Calculations and Data


Formulas used:
• Mean: =
• Pearson’s product moment correlation coefficient: (calculated through
the calculator)
Equation of regression line for y on x: (calculated through the calculator)2
Basic calculations:

2 Coad, Mal. Mathematics for the international student: mathematical studies


SL for use with IB diploma programme. Adelaide Airport, SA: Haese & Harris,
2010. Print.
3
Hours slept (x):
• Mean: 5.75 hours
• Mode: 5 hours (14
students) The mean for the hours slept prior to an
• Σx : 299 hours
exam is about 5.75 hours. However, there
• Standard deviation:
1.64 were 14 students that slept 5 hours before an
examination (mode), implying that the data is
Personal Evaluative score
(y): quite varied. The total of hours that all the 52
• Mean: 3
individuals slept was 299 hours. Standard
• Mode: 4 (19 students)
• Σy: 156 deviation is a measure of how spread out the
• Standard deviation:
data is about the mean and it also sets a
1.09
boundary for the data. Any data surpassing
the boundaries (mean ± standard deviation) is considered to be an outlier. In
this case, the standard deviation is 1.64 (rounded to the 3rd significant digit).
Due to the chosen experiment, the data is so varied, therefore no outliers
can be acknowledged. An outlier is any value that is significantly smaller or
larger than other values. The mean for the level of personal satisfaction of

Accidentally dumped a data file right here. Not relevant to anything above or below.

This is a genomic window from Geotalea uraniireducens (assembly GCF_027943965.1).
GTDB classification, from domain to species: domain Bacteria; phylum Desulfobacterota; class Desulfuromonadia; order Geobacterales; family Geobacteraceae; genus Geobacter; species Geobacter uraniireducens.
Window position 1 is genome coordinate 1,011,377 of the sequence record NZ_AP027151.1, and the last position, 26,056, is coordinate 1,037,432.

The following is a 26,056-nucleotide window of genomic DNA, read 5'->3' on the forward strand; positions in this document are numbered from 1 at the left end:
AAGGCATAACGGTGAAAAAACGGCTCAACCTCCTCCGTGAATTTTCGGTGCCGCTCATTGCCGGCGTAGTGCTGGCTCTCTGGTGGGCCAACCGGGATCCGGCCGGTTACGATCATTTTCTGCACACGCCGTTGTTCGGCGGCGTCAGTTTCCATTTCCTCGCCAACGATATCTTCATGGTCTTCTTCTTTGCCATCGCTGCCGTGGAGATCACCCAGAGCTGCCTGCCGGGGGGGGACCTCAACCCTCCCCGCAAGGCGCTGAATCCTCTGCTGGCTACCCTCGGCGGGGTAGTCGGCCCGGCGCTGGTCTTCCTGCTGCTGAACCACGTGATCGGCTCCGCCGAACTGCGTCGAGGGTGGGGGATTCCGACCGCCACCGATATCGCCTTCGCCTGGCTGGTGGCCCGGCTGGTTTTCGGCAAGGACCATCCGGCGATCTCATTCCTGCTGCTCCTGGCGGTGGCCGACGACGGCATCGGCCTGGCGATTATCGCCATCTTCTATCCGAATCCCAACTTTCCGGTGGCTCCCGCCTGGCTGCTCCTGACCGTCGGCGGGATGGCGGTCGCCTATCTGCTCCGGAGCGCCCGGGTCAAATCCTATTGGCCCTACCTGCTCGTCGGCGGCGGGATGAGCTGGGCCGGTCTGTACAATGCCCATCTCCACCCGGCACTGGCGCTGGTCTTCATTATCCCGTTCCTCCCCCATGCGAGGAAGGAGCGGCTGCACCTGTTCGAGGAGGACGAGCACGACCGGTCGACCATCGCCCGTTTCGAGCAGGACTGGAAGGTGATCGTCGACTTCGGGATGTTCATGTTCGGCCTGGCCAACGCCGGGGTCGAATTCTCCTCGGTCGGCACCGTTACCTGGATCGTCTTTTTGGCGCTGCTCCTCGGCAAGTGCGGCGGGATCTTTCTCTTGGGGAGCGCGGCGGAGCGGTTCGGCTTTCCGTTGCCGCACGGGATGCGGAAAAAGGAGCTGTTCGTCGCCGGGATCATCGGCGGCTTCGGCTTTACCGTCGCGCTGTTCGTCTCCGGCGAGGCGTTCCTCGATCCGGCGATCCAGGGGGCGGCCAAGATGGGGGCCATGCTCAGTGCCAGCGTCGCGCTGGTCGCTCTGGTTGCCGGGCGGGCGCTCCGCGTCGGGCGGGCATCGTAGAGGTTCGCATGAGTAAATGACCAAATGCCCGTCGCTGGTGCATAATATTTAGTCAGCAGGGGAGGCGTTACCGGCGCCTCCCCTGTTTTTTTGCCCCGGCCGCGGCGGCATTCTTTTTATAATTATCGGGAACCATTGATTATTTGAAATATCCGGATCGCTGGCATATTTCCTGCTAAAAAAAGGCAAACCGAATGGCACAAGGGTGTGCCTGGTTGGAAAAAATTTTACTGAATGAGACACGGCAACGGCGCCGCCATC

the grade received was 3. However, there were 19 students that felt well-
satisfied (level 4) of their received grades. Therefore, the average student at
TASIS England sleeps about 5.75 hours prior to an examination, and receives
level 3 satisfaction for their received grade. The sum of all the personal
scores was 156. The standard deviation was 1.09. This standard deviation is
quite small, in proportion to the personal evaluative range given (1-5),
implying that most values are close to the mean.
Graph 1:
This is a line graph to show the strength of the correlation between these two
variables. The Pearson’s correlation coefficient is used to support the
correlation’s validity.

*Note the regression line.

The line graph (Graph 1) represents a positive correlation among the


hours slept prior to an examination and the level of satisfaction from the
grade received. A positive correlation is an association between two
variables, it is positive if an increase in one variable results in an increase in

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the other in an approximately linear manner.3 This is indicative on the graph.
The independent variable--located on the x-axis--are the hours slept prior to
the examination. The dependent variable located on the y-axis is the
personal evaluation of the grade received (1-5). After 8 hours of sleep, a
student will probably feel level 3-4 satisfaction from the grade received. One
can see that 10 hours of sleep allows the student to receive a personal level
of satisfaction between 4-5. The pink dot on the graph represents the mean.